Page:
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Latest health and behavior news and advice from the veterinarians at Tufts University.

Features July 2017 Issue

Improve Your Picky Eater’s Diet

A dog doesn’t have to be too thin to be a poor eater. Plenty of picky eaters are overweight. Too thin or too heavy, there are strategies for enticing dogs who eat too little, or too little of the right foods.

Dog Food

© Willee Cole | Bigstock

Some dogs will turn up their noses at the food you offer, but that doesn’t always mean they end up too skinny.

It’s not just cats. Some dogs turn up their noses at food, too, worrying their “parents” that they’re not taking in enough calories — or won’t unless they’re fed more enticing fare. Are these picky eaters born that way, or molded that way by their owners?

“Certain breeds just tend to be on the thin side,” says Tufts veterinary nutritionist Deborah Linder, DVM, DACVN. Greyhounds and poodles come to mind, she notes, but they’re not the only ones. “There simply are dogs who eat to live instead of live to eat,” the doctor comments, “and you may have to watch with them that they’re taking in too few calories.” These are the dogs who are born to be thin. It’s just in their makeup to eat on the light side.

Then there are the eaters we help train to be picky, and who train us in turn to faithfully indulge the pickiness we have helped cultivate. And they’re not necessarily trim at all. “It’s very common to hear about the picky obese dog,” Dr. Linder notes. This is not a dog who won’t eat but, rather, one who won’t eat unless the food put in front of her is calorie-dense “people food” that she has helped accustom her human family to feeding her by holding out.

Of course, there are also many dogs who don’t eat enough, or don’t eat right, because they have a medical condition that makes them nauseated or takes away their appetite in other ways. But we’re talking here about healthy dogs who either just aren’t that into food (owners of Labs need not pay close attention here) or have learned through their owners’ feeding habits not to be into regular kibble and instead have become used to eating the rich dietary fare they prefer, though it may be harmful to them by dint of either having too many calories or being unbalanced in terms of nutrients.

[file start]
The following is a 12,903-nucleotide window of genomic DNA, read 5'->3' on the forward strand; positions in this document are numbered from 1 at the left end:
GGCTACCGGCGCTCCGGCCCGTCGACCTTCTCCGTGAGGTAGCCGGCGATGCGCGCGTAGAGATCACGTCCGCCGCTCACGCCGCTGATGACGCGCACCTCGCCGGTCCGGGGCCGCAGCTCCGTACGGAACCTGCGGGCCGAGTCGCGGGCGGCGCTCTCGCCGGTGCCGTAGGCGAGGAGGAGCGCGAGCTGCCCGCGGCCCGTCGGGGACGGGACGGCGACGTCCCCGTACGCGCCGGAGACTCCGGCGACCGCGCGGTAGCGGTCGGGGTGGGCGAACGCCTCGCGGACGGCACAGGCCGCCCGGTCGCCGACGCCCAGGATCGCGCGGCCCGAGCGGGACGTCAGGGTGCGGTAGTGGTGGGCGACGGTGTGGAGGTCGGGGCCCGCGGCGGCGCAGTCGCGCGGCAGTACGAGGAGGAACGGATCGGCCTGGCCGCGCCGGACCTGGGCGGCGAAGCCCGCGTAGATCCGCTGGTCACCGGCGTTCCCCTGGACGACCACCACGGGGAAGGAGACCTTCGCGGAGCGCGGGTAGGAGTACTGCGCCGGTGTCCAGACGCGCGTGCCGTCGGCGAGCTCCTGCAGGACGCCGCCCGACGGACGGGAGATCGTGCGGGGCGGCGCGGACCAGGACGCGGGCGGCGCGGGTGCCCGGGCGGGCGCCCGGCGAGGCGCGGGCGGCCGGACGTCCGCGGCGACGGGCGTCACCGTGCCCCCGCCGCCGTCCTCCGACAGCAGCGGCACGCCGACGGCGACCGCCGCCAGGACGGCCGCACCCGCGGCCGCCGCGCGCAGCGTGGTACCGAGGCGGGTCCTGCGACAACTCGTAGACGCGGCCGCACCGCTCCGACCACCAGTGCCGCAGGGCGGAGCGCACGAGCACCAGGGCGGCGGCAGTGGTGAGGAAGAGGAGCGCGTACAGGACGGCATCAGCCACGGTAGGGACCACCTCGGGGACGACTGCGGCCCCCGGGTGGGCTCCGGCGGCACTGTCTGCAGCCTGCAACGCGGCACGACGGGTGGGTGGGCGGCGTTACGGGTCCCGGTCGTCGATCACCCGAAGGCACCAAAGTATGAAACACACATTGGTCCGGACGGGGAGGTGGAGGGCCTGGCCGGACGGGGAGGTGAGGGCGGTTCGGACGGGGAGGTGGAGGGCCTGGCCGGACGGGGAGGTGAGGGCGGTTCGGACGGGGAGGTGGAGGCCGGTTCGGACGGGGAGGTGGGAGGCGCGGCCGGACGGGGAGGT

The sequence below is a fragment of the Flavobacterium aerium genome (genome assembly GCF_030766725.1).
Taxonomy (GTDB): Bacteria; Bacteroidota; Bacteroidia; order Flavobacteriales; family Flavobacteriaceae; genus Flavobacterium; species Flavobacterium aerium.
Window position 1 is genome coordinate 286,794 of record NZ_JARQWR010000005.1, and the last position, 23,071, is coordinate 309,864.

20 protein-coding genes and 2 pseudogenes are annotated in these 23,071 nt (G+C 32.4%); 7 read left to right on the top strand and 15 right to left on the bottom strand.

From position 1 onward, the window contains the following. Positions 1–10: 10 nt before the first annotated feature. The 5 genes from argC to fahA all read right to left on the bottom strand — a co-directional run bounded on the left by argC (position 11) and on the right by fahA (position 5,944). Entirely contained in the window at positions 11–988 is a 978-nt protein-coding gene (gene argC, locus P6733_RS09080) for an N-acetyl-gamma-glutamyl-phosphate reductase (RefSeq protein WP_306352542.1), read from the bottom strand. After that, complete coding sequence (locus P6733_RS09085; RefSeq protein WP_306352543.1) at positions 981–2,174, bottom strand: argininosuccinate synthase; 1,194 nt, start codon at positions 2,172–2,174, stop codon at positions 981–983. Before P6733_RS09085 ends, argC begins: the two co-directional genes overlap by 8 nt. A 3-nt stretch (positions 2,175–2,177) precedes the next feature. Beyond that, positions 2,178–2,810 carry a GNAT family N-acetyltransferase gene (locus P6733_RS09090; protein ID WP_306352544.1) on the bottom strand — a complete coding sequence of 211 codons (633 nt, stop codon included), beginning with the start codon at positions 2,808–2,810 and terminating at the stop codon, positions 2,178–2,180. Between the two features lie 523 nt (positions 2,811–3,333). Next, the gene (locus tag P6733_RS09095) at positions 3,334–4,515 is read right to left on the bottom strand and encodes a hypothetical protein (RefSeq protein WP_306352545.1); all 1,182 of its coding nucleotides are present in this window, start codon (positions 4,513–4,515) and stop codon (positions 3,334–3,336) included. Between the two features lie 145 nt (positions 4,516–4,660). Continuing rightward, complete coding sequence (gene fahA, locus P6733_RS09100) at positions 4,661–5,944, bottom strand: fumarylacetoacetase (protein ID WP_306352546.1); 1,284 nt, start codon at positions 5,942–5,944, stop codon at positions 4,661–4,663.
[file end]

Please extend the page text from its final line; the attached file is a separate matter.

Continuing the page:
Either way, where do you start?

For the dog you fear is too thin

Before you decide that your dog’s too thin, or at risk for becoming too thin, take her for a visit to the veterinarian. So many dogs are overweight these days — upwards of 40 percent of them, by some estimates — that too fat now looks normal, and a healthy weight often looks too thin. Let the doctor make a professional assessment. What seems pencil-thin to you compared to all your dog’s neighborhood peers may actually be just right.

Also worth considering is that a number of people with very small dogs often fear their pet isn’t eating enough because the amount they consume is so very little. But such people may be overestimating the amount of food required. These dogs eat very little precisely because they are very little! The veterinarian can make a professional evaluation about whether the dog is taking in the right amount of food.

If your dog is too thin

In the instance that your dog truly is underweight, it falls to you to try to entice her to eat. It’s okay in such a case to let your motherly instinct kick in and see what you can do to get her to take in more calories. Dr. Linder points out that while a few decades ago pet food wasn’t necessarily manufactured with palatability in mind, today there are many foods available to trigger your dog’s appetite. Dog chow is available in many different flavors and forms — stews, pate, loaf, shredded, chunks, and in various shapes like doughnuts, stars, pyramids, etc. Try different types of foods based on flavors and textures, she suggests, and keep a diary to track what your pet’s preferences are. That way, you’ll help insure that she consumes more calories than she has been.

Along the same lines, watch for food aversions. Remember that time you had a gastrointestinal bug shortly after you had been eating leftover meatloaf for a couple of days, and now even just the thought of meatloaf churns your stomach, not because the food made you ill but simply because you associate it with not feeling well? Well, dogs make the same associations. If a too-thin dog consistently turns away from a particular food even if she hasn’t eaten for a while, respect that aversion and don’t keep trying to see if she will eat it. Keep in mind that some smells linger on bowls that expert doggy noses can pick up, even after bowls have been washed. One way to deal with that is to try using new bowls — or disposable plates — if you’re worried about an aversion.